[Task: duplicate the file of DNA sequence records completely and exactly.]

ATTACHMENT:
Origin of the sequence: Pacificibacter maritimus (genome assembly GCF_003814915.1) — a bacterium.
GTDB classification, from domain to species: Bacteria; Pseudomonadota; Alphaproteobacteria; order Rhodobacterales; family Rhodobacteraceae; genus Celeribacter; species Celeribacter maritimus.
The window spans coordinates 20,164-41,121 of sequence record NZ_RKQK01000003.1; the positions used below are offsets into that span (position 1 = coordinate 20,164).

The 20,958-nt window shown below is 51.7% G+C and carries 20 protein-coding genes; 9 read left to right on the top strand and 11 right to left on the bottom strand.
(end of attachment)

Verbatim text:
Origin of the sequence: Pacificibacter maritimus (genome assembly GCF_003814915.1) — a bacterium.
GTDB classification, from domain to species: Bacteria; Pseudomonadota; Alphaproteobacteria; order Rhodobacterales; family Rhodobacteraceae; genus Celeribacter; species Celeribacter maritimus.
The window spans coordinates 20,164-41,121 of sequence record NZ_RKQK01000003.1; the positions used below are offsets into that span (position 1 = coordinate 20,164).

The 20,958-nt window shown below is 51.7% G+C and carries 20 protein-coding genes; 9 read left to right on the top strand and 11 right to left on the bottom strand.